For example, although integrated circuitry may be incredibly complex, the physical boundaries of the chips themselves are relatively simple. In the manufacture of integrated circuits (ICs), a single substrate (e.g., semiconductor wafer) may be processed to form a number of ICs. The integrated circuits may then be separated into generally rectangular dice, to be packaged and sold.
By contrast, the physical boundaries of MEMS device structures may be quite complex. Therefore, they present some different challenges than those encountered in the manufacture of electronic devices.
One example of a fabrication process for a MEMS device is shown in
However, the example shown in
In order to mitigate these problems, a different process is generally used to manufacture MEMS devices requiring through wafer DRIE processing.
As in the example of
The process of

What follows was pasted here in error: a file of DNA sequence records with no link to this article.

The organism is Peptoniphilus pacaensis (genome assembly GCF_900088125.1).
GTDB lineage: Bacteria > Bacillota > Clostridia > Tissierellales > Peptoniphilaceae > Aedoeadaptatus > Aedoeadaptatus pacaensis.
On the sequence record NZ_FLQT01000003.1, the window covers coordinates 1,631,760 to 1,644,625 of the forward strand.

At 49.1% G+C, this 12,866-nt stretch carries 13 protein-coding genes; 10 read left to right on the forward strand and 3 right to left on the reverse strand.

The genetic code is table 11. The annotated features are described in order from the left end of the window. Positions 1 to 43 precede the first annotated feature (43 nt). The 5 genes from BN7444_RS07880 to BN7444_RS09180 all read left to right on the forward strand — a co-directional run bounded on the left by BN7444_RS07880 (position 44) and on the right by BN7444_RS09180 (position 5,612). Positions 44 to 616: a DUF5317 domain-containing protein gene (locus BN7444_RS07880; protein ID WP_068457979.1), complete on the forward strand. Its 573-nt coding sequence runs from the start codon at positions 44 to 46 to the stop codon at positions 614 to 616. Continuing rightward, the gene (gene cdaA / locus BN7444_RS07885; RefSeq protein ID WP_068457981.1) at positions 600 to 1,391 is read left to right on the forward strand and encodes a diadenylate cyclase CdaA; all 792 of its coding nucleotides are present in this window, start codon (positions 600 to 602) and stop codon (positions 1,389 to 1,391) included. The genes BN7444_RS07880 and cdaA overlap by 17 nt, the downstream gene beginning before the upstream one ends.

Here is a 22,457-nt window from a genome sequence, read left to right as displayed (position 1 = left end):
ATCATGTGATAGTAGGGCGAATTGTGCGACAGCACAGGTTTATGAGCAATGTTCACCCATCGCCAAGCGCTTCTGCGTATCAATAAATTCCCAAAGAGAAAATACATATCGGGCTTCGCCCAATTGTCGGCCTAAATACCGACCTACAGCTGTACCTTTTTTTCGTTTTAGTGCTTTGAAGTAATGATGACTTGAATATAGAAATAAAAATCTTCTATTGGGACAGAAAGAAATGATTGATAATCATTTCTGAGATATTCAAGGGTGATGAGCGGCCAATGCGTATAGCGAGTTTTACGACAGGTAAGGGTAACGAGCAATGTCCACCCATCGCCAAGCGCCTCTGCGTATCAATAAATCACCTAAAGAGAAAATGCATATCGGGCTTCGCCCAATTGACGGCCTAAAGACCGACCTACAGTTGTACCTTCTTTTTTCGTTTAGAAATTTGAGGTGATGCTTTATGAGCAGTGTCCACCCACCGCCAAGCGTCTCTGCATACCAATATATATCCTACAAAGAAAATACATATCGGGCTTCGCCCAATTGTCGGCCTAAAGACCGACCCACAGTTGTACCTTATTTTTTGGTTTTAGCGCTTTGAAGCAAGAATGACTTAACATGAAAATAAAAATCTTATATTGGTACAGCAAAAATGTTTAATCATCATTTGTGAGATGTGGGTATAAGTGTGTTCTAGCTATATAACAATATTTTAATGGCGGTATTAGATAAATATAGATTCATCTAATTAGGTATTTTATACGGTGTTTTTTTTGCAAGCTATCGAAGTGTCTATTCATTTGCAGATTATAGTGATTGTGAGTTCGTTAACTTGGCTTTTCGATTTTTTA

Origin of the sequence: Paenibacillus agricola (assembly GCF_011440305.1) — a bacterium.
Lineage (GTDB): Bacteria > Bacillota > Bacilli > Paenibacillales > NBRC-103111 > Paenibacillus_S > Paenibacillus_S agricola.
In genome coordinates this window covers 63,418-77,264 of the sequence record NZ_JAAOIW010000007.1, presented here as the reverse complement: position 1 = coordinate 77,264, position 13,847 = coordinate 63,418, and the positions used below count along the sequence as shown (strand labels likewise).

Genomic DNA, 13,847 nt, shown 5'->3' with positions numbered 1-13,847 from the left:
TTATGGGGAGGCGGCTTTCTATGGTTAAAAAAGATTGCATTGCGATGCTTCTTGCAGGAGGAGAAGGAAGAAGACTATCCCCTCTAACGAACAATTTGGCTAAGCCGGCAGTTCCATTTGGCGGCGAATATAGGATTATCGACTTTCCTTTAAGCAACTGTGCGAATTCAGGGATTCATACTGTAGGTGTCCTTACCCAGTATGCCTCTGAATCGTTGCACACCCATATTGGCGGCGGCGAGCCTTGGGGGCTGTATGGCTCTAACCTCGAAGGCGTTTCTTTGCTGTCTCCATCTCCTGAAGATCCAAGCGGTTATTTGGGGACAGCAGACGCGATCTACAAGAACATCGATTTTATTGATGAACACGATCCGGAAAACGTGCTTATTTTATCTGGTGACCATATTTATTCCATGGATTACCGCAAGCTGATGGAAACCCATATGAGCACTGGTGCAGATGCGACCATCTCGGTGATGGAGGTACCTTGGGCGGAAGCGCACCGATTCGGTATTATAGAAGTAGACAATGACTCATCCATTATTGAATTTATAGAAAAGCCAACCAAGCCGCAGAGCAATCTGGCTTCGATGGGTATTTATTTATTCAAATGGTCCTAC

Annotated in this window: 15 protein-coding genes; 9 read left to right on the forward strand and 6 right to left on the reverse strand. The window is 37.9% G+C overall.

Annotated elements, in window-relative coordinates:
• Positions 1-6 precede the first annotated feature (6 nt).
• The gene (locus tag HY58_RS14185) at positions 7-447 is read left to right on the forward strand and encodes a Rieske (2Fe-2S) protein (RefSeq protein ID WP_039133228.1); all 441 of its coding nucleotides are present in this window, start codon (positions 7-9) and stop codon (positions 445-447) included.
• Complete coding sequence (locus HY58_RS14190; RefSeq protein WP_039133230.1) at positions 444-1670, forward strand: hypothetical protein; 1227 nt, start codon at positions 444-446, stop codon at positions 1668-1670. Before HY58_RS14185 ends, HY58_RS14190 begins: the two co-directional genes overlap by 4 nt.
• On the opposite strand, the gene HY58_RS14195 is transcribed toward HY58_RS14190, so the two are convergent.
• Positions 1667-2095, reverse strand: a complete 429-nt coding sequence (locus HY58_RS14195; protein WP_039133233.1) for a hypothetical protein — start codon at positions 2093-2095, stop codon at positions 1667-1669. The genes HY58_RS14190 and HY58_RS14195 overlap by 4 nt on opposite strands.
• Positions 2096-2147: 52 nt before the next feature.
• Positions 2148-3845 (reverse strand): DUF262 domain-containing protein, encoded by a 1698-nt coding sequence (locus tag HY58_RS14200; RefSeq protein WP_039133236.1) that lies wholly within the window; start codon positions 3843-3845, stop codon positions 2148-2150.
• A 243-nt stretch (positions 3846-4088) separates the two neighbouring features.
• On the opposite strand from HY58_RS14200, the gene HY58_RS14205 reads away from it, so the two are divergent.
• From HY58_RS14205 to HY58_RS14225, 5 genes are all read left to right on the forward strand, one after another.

In another example, a silicon on insulator (SOI) wafer may be used rather than a silicon wafer bonded to a carrier using adhesive. An SOI wafer has a silicon handle layer, an insulating (oxide) bonding layer, which is referred to as the buried oxide (BOX) layer, and a silicon device layer. Generally, SOI wafers are manufactured with great care, and good quality bonds on large sized wafers are common. The use of an SOI wafer provides a better thermal conduction path during the DRIE etch process (resulting in better conformance of the etched structure to the desired geometry). However, the structures are generally released using a wet etch process that etches the BOX layer. Multiple rinse processes must be performed to remove the liquid etchant (which usually contains hydrofluoric acid or HF) from the structures. The use of a wet etch/rinse process can result in stiction: that is, when the structures dry they tend to stick to each other or the handle wafer. Damage to structures caused by stiction increases the manufacturing costs.